Years ago, I remember watching an X-Games
competition for BMX biking where one of the entrants fell within the
first few seconds of his performance. I knew from experience he was
probably going to fall again. Unfortunately for him, I was right. The
problem wasn’t his technique; he was obviously good enough to get into
the X-Games in the first place. The problem was simply a case of blown
Our confidence tends to be compound in nature.
Let’s, for example, re-imagine the previous scenario. If the biker had
done well in the first few seconds of his run, his confidence would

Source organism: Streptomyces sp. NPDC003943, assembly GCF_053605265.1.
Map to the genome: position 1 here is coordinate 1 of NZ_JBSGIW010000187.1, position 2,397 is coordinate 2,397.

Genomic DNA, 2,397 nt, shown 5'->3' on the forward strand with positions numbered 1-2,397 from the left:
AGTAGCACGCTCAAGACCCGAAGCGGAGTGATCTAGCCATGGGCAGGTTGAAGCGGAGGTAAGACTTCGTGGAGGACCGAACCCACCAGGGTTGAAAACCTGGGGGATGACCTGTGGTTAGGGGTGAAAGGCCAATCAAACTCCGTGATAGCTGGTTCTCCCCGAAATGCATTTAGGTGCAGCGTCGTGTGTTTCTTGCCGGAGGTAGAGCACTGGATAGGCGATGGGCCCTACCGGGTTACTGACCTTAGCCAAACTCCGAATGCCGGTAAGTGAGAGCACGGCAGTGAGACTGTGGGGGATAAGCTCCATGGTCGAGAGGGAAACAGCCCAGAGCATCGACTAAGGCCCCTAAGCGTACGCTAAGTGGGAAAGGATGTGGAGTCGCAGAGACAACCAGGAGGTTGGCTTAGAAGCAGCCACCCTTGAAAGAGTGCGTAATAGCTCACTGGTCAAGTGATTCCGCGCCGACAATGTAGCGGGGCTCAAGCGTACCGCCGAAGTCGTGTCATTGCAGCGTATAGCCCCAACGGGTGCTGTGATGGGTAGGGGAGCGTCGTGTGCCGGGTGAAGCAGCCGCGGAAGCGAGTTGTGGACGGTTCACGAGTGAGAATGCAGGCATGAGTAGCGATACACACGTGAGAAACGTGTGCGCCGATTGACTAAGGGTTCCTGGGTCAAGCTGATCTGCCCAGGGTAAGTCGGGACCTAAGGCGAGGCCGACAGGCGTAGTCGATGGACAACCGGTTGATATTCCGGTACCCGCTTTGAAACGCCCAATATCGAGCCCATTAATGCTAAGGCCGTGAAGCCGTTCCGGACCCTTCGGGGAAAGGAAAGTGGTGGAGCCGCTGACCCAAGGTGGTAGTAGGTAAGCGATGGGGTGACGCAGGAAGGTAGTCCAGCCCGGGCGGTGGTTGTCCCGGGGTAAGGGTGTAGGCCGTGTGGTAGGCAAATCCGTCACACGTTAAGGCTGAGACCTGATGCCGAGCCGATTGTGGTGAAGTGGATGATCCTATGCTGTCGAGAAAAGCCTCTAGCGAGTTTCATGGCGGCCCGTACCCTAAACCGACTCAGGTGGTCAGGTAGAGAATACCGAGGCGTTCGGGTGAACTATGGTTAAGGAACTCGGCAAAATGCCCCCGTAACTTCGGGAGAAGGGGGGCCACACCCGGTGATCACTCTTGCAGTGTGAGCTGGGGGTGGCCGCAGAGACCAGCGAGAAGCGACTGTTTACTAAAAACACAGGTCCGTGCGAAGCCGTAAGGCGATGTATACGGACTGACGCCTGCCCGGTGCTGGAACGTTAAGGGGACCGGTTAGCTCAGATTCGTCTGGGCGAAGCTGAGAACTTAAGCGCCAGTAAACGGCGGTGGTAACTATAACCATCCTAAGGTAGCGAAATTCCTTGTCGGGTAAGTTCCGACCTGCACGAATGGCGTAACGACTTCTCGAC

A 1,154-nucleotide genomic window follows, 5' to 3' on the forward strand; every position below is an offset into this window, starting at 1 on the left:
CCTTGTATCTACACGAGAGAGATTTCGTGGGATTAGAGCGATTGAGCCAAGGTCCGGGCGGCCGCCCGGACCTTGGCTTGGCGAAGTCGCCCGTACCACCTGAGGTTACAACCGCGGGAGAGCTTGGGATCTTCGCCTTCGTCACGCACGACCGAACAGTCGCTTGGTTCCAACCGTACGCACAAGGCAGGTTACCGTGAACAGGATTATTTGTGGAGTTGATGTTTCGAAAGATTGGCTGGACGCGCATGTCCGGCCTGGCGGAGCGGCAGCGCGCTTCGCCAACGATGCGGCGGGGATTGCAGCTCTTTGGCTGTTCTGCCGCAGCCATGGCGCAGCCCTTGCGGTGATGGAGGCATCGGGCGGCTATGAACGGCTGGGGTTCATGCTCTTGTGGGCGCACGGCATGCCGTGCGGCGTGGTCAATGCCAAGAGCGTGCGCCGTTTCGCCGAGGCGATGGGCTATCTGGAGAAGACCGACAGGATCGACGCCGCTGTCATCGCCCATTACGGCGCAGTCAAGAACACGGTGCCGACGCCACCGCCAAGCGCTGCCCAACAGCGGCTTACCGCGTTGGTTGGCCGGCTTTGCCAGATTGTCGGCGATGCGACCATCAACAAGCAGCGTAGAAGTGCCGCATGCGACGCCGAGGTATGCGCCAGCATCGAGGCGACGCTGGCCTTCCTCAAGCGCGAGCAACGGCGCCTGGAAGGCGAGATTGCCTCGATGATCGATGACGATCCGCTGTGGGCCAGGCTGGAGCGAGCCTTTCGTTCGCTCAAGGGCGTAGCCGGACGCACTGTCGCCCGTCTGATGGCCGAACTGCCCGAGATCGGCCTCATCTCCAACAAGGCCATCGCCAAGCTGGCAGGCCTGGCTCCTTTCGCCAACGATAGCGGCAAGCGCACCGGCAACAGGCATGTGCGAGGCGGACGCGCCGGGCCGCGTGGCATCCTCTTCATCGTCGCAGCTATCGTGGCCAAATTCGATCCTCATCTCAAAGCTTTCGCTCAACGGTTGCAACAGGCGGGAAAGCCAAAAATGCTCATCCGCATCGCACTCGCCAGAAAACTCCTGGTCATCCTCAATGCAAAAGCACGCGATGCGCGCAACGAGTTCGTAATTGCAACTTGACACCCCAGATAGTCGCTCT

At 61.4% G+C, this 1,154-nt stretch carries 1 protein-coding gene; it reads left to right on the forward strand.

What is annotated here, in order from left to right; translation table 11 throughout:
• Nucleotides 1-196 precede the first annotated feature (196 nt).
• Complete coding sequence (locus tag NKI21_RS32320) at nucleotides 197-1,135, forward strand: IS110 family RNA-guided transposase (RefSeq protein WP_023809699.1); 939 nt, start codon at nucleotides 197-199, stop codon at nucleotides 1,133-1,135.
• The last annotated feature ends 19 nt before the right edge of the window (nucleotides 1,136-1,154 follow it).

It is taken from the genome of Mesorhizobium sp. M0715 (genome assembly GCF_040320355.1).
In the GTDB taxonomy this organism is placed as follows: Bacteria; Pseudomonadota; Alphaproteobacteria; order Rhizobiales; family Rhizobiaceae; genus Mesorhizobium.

compound positively, earning him even more self-confidence.
So the real question becomes, how can we use
our level of confidence to our advantage to help us earn
confidence-interest? The real answer is failure. Failure and
embarrassment are great motivators for us to work harder for what we
want. Although these concepts may cause us to doubt our
self worth and esteem, they also help us to realize we never want to
feel those emotions again.
So the next time you do a gig, event, or
anything else important to you, and it doesn’t work out the way you
envisioned, just remember to use the experience to fuel growth and
better your skills. As Aaliyah said so well, “If at first you don’t
succeed, dust yourself off and try again.”
Have any embarrassing music moments? We’d like to hear ‘em.